After the End
Young parents Max and Pip must make an impossible decision when their three-year-old son's brain tumor damages his brain beyond repair. He can no longer walk, talk, or communicate, and there will be no change. When the two don't agree on what to do, the court must decide.
The premise of this book reminded me a bit of some Jodi Picoult books, especially My Sister's Keeper. Though the stories are quite different, they have in common the sick children and intervening courts. I think many readers were let down by the ending of My Sister's Keeper, and that is always a risk with these types of books. This book, I felt, handled the situation exactly right. It takes a Sliding Doors approach to the story, and tells what would happen with either outcome. I think most of us want a clean answer: which is the right decision? Mackintosh proves it's more complicated than that.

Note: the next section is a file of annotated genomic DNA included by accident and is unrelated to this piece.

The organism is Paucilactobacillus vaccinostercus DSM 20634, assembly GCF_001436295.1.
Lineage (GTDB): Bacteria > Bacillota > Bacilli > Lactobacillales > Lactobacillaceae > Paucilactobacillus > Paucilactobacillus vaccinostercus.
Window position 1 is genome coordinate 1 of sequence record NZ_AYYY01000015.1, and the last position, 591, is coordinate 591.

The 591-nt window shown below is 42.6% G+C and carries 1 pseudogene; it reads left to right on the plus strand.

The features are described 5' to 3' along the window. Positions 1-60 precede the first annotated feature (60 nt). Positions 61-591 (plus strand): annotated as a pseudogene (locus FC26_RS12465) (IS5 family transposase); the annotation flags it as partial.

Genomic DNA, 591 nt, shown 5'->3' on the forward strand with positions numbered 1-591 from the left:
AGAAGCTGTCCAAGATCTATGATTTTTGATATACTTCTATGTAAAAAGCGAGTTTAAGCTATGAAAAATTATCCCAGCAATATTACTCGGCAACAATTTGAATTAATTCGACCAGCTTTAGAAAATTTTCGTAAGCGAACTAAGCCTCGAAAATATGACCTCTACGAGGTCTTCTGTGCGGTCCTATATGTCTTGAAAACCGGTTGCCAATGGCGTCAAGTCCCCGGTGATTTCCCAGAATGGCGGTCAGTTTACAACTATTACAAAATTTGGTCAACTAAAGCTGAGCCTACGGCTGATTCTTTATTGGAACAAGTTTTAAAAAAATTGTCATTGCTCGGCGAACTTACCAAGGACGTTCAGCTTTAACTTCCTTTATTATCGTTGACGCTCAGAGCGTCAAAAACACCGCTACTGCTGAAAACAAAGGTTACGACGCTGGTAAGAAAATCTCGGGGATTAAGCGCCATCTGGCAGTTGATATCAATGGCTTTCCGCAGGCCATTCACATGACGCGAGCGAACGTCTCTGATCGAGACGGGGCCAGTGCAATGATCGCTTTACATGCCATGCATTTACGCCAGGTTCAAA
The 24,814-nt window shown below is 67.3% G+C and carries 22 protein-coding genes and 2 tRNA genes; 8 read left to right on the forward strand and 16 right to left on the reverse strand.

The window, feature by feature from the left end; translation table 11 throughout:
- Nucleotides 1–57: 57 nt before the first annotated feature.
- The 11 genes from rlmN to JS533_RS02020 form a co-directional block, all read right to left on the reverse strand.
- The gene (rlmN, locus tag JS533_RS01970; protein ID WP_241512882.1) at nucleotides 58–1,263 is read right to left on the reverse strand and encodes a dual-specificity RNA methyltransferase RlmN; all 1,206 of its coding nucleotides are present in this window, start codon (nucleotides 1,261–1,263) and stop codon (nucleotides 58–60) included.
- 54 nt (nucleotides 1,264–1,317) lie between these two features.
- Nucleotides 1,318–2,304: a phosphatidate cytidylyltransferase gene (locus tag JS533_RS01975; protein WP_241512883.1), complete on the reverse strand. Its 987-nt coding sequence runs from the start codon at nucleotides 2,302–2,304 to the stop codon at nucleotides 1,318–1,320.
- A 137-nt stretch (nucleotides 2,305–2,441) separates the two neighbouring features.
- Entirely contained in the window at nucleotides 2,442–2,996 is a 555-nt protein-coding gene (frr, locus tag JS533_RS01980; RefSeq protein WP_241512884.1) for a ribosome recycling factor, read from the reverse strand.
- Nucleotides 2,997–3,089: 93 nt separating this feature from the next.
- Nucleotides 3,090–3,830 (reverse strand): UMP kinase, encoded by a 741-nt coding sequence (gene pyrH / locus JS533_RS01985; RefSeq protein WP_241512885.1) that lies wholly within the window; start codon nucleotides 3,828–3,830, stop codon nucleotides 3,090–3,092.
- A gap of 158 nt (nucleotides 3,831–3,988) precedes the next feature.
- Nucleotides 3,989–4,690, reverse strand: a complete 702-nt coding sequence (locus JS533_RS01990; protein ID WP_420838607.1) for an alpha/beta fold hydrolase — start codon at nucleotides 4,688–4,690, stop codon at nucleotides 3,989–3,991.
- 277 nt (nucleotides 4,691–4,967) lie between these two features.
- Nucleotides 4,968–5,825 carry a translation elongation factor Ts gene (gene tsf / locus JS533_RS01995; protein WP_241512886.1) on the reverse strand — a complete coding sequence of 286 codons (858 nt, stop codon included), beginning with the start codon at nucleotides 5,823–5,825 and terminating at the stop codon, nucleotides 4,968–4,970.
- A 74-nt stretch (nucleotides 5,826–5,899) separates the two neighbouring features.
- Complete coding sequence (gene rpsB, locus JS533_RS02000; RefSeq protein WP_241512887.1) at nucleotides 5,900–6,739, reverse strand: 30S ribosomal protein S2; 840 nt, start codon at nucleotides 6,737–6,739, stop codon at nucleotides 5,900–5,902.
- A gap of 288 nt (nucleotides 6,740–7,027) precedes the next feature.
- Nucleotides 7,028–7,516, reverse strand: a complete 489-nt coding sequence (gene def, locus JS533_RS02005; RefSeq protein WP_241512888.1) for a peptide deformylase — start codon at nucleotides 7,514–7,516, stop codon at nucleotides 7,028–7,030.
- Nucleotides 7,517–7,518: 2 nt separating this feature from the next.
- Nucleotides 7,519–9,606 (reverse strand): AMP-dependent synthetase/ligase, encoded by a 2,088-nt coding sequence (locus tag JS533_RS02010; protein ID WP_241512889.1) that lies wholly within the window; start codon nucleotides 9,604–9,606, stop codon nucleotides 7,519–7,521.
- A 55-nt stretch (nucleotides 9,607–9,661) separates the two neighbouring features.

This was an excellent read--knocked down maybe half a star from five for the effort I had to put into keeping track of the two storylines, but that's minor. The characters are sympathetic and the story is relatable (especially knowing that Mackintosh went through something similar herself). It goes without saying that it is sad, so be prepared.
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From New York Times bestselling author Clare Mackintosh, a deeply moving and page-turning novel about an impossible choice—and the two paths fate could take.
Max and Pip are the strongest couple you know. They’re best friends, lovers—unshakable. But then their son gets sick and the doctors put the question of his survival into their hands. For the first time, Max and Pip can’t agree. They each want a different future for their son.
What if they could have both?
A gripping and propulsive exploration of love, marriage, parenthood, and the road not taken, After the End brings one unforgettable family from unimaginable loss to a surprising, satisfying, and redemptive ending and the life they are fated to find. With the emotional power of Jodi Picoult’s My Sister’s Keeper, Mackintosh helps us to see that sometimes the end is just another beginning.